Florida mayors say state told them to keep Zika mosquito sites secret

Both the mayor of Miami-Dade County and the mayor of Miami Beach have accused the Florida Department of Health of instructing Miami officials to keep the locations of Zika-positive mosquito traps in Miami Beach confidential, according to the Miami Herald.

On Friday, during a court hearing for the Miami Herald's lawsuit against Miami-Dade, a county attorney said the state health department ordered county officials not to disclose the sites of traps in Miami Beach where mosquitoes with Zika have been captured. According to the Herald, the lawsuit seeks to disclose information regarding the mosquito traps on the grounds that public knowledge of the locations would inform precautionary measures taken by residents and add context to the community debate over whether to use the controversial insecticide naled in the fight against Zika carrying mosquitoes.

According to the Herald, the state health department denied the claim on Friday.

"The statements made by the county today are completely false," Mara Gambineri, a health department spokeswoman, told the Herald in an email. "At no time did the Florida Department of Health instruct Miami-Dade County to withhold the location of mosquito traps. This is solely the decision of the county."

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On Sunday, responding to the state department's denial of culpability, Carlos A. Gimenez, mayor of Miami-Dade County, said, "During multiple meetings, phone calls and conversations, officials from the Florida Department of Health explicitly stated to County officials that information identifying the addresses of traps containing mosquitoes positive for the Zika virus is confidential during active, ongoing epidemiological investigations. To protect the privacy of the residents living in areas where Zika-positive mosquito traps were found, the Florida Department of Health, on several occasions, instructed Miami-Dade County to maintain the confidentiality of the trap locations."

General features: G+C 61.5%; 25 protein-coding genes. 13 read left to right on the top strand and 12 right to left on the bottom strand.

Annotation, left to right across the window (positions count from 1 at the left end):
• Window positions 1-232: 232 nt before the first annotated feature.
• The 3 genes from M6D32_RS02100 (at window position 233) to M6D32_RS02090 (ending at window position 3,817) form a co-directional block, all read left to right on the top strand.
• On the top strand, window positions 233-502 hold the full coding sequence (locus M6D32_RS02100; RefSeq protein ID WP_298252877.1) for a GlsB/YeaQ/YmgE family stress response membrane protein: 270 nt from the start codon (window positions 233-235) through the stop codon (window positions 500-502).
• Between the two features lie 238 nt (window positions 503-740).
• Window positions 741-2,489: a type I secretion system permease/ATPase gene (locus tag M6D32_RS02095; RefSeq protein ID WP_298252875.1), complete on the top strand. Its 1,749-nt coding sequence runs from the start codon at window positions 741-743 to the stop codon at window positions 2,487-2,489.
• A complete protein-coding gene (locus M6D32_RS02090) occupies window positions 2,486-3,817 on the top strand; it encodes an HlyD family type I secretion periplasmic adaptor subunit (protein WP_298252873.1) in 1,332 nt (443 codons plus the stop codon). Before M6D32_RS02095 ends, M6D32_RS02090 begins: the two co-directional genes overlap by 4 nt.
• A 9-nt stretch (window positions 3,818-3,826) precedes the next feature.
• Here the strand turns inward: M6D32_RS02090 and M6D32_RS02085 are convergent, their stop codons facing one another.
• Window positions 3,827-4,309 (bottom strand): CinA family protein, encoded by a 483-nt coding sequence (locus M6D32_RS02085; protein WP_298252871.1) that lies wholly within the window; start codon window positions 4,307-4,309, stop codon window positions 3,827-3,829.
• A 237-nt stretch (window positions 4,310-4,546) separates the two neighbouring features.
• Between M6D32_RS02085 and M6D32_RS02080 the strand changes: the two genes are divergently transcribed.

According to the Herald, Miami Beach Mayor Philip Levine corroborated Mayor Gimenez's statement. Mr. Levine said, "Mayor Gimenez is only doing what the state told him, his staff, me and my entire staff, specifically, that they would not permit the county to release the information on the locations."

In response to the Mayor's statements, Jennifer Meale, a spokeswoman for the Florida Department of Agriculture, told the Herald via email, "In consultation with the Department of Health, we believe the locations of the traps are exempt per 381.0031(6), F.S. [a state statute governing information gathering during epidemiological investigations]."

As of Sept. 23, there have been 95 cases of Zika in the state not associated with travel out of a total 874 documented cases, 90 of which have occurred in pregnant women, according to the Florida Department of Health. The Herald has previously speculated as to the accuracy of these numbers, suggesting the department has underreported the true impact of Zika on the state.

More articles on the Zika virus: 
Florida Zika update: Local cases near 100, Fla. Gov. allocates $25M, still no funding from Congress 
Scientists able to detect traces of Zika from eye swabs 
New science proves Zika causes microcephaly

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